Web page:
If you own a D5 or D500, and use an iPhone, you have been anxiously waiting for SnapBridge to work with your phone. SnapBridge connects your phone and camera via bluetooth to allow direct transfer of your images to your phone. In other words, you can post quicker onto all those social media outlets. I linked my D500 with my iPhone 5 this morning, and here are few things you might have to do.
1. Update your camera firmware. I bought my D500 when they first came out, so I need to update to firmware version 1.10. Here is the update. Just follow the instructions, it is easy to update camera firmware.
2. If you are worried about those massive 20mp files filling up your phone, the app allows you to size your images to 2MP so you don’t fill up all your drive space with photos.
3. You can also set SnapBridge to use the location and time settings from your phone and embed this into your images. Very handy.
If you are wondering why your bluetooth option is grayed out in the camera menu (meaning you can’t select it), SnapBridge will turn it on as you go through the pairing process. Also, once the camera is paired with your phone you won’t have to do it again. It will automatically pair the next time you shoot.
September 2nd, 2016
Fort Collins, CO. portraits
Rogue has been putting out some great speedlight accessories recently, updating and adding to their extensive line of products. I have been using their XL Pro Reflector, grids and their large flashbender (as a snoot) with great results. They recently added a soft diffusion screen to put over their XL Pro, creating nice soft light.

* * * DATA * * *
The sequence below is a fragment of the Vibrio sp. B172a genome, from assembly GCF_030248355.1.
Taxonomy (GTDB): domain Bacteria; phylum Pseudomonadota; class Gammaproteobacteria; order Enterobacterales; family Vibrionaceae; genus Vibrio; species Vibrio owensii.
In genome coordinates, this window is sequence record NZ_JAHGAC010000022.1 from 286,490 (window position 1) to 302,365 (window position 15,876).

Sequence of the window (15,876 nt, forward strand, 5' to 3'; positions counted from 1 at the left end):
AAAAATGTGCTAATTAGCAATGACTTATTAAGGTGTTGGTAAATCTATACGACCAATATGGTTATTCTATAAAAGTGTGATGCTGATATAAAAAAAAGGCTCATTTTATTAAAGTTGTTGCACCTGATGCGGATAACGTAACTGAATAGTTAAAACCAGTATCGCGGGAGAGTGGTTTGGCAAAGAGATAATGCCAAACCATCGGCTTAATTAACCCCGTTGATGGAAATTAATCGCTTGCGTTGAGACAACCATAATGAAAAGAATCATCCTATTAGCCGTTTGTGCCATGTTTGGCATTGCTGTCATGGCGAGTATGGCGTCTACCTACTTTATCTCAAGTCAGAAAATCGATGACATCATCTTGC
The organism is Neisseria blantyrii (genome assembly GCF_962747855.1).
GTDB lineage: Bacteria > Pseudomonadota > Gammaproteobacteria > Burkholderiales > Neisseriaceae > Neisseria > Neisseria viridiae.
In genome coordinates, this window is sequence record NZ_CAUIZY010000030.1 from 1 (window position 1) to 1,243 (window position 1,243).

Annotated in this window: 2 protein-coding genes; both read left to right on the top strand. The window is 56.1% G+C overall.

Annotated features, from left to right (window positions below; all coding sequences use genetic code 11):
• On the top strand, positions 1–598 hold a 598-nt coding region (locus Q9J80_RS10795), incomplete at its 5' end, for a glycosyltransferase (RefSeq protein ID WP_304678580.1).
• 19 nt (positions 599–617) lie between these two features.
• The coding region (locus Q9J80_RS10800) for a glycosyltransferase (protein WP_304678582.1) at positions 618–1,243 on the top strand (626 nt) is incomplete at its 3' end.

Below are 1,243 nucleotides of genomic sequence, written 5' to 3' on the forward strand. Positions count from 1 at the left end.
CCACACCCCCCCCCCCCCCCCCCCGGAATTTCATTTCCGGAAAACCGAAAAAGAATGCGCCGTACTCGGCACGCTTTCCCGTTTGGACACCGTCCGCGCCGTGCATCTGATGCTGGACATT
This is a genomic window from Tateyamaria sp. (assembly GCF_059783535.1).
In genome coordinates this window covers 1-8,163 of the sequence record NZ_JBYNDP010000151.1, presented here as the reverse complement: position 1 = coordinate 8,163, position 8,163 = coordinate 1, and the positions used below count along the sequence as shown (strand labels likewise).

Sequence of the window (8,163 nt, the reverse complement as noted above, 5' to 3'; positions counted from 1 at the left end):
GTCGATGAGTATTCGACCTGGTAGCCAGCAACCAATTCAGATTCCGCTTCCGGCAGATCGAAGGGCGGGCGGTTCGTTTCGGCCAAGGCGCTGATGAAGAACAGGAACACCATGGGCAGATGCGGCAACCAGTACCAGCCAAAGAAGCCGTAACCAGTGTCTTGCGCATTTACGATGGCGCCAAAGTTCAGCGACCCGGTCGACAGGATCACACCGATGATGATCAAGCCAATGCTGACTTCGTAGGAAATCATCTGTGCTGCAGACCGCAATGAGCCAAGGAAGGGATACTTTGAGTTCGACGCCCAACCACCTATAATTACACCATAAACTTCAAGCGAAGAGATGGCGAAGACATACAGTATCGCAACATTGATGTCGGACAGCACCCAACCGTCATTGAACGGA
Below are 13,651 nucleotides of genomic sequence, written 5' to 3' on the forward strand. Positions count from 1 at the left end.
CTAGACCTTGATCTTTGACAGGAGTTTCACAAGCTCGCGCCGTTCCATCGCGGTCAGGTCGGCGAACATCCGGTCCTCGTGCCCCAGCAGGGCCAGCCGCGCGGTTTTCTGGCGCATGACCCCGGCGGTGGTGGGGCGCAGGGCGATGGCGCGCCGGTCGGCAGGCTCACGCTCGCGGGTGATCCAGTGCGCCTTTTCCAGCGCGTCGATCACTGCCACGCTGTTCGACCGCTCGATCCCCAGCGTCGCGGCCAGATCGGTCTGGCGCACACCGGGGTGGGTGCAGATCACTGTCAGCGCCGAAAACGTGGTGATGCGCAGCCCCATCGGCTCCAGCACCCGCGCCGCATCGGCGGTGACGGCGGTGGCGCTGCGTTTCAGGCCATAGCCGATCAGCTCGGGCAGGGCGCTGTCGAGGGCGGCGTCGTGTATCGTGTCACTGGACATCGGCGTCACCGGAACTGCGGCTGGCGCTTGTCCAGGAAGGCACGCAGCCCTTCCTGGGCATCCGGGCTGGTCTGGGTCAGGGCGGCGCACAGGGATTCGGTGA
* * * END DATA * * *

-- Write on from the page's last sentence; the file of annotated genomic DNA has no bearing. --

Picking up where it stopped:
They also offer a grid to fit over the XL reflector. This narrows the spread of light, and is very helpful for portraits. In the image at top I used a Rogue 25 degree grid to light the model’s face, and the XL reflector with grid to as an accent light for her hair and shoulders. Many speed lights today zoom to 200mm for a nice concentrated light, but this is not as narrow as you can produce using grids with your speedlight. Rogue also offers colored gel inserts to the grid system, as well as gels to attach directly to your speedlight. They have a new tightening strap that is a part of the grid and reflectors, no need to search for that velcro strap in your case. Check out their products and some great instructional video at Rogue.